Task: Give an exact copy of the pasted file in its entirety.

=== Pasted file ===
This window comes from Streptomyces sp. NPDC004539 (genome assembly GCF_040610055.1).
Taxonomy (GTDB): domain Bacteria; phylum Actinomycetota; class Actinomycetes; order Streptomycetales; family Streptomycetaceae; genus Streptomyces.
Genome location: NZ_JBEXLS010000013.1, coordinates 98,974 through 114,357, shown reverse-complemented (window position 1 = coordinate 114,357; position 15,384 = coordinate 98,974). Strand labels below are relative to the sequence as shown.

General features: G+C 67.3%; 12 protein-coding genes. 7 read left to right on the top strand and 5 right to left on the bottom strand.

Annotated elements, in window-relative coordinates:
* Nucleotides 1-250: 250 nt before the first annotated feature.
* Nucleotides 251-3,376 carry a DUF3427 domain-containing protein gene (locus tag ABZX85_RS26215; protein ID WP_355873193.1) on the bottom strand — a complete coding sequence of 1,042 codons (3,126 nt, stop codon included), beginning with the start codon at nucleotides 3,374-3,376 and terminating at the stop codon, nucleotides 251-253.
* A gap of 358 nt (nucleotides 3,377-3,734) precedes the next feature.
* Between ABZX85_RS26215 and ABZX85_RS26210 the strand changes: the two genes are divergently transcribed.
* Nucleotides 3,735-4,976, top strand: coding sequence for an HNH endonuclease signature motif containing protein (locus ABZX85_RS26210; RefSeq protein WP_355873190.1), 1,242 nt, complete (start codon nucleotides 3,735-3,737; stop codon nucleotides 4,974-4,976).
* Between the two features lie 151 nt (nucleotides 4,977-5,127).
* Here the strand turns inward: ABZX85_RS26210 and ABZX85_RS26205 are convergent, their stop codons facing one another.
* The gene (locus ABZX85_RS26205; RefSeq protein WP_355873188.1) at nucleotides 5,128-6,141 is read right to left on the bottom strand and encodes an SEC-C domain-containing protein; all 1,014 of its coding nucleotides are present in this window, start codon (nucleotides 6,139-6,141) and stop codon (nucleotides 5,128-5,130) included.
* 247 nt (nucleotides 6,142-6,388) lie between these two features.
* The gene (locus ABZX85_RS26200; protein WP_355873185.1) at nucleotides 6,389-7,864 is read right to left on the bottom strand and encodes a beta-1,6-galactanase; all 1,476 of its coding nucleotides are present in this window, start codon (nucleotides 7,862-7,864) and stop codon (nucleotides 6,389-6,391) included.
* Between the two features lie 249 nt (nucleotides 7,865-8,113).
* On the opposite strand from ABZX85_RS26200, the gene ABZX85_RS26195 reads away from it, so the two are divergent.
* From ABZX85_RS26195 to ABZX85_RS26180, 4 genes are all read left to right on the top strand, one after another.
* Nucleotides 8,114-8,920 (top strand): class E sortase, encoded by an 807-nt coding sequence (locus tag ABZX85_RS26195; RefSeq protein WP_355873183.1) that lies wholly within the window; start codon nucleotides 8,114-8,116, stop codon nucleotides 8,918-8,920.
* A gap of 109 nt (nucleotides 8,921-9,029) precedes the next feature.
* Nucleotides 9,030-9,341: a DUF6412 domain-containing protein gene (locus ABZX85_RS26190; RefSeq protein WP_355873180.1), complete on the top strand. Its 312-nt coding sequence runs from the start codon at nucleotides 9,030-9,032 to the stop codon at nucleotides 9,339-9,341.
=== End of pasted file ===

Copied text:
This window comes from Streptomyces sp. NPDC004539 (genome assembly GCF_040610055.1).
Taxonomy (GTDB): domain Bacteria; phylum Actinomycetota; class Actinomycetes; order Streptomycetales; family Streptomycetaceae; genus Streptomyces.
Genome location: NZ_JBEXLS010000013.1, coordinates 98,974 through 114,357, shown reverse-complemented (window position 1 = coordinate 114,357; position 15,384 = coordinate 98,974). Strand labels below are relative to the sequence as shown.

General features: G+C 67.3%; 12 protein-coding genes. 7 read left to right on the top strand and 5 right to left on the bottom strand.

Annotated elements, in window-relative coordinates:
* Nucleotides 1-250: 250 nt before the first annotated feature.
* Nucleotides 251-3,376 carry a DUF3427 domain-containing protein gene (locus tag ABZX85_RS26215; protein ID WP_355873193.1) on the bottom strand — a complete coding sequence of 1,042 codons (3,126 nt, stop codon included), beginning with the start codon at nucleotides 3,374-3,376 and terminating at the stop codon, nucleotides 251-253.
* A gap of 358 nt (nucleotides 3,377-3,734) precedes the next feature.
* Between ABZX85_RS26215 and ABZX85_RS26210 the strand changes: the two genes are divergently transcribed.
* Nucleotides 3,735-4,976, top strand: coding sequence for an HNH endonuclease signature motif containing protein (locus ABZX85_RS26210; RefSeq protein WP_355873190.1), 1,242 nt, complete (start codon nucleotides 3,735-3,737; stop codon nucleotides 4,974-4,976).
* Between the two features lie 151 nt (nucleotides 4,977-5,127).
* Here the strand turns inward: ABZX85_RS26210 and ABZX85_RS26205 are convergent, their stop codons facing one another.
* The gene (locus ABZX85_RS26205; RefSeq protein WP_355873188.1) at nucleotides 5,128-6,141 is read right to left on the bottom strand and encodes an SEC-C domain-containing protein; all 1,014 of its coding nucleotides are present in this window, start codon (nucleotides 6,139-6,141) and stop codon (nucleotides 5,128-5,130) included.
* 247 nt (nucleotides 6,142-6,388) lie between these two features.
* The gene (locus ABZX85_RS26200; protein WP_355873185.1) at nucleotides 6,389-7,864 is read right to left on the bottom strand and encodes a beta-1,6-galactanase; all 1,476 of its coding nucleotides are present in this window, start codon (nucleotides 7,862-7,864) and stop codon (nucleotides 6,389-6,391) included.
* Between the two features lie 249 nt (nucleotides 7,865-8,113).
* On the opposite strand from ABZX85_RS26200, the gene ABZX85_RS26195 reads away from it, so the two are divergent.
* From ABZX85_RS26195 to ABZX85_RS26180, 4 genes are all read left to right on the top strand, one after another.
* Nucleotides 8,114-8,920 (top strand): class E sortase, encoded by an 807-nt coding sequence (locus tag ABZX85_RS26195; RefSeq protein WP_355873183.1) that lies wholly within the window; start codon nucleotides 8,114-8,116, stop codon nucleotides 8,918-8,920.
* A gap of 109 nt (nucleotides 8,921-9,029) precedes the next feature.
* Nucleotides 9,030-9,341: a DUF6412 domain-containing protein gene (locus ABZX85_RS26190; RefSeq protein WP_355873180.1), complete on the top strand. Its 312-nt coding sequence runs from the start codon at nucleotides 9,030-9,032 to the stop codon at nucleotides 9,339-9,341.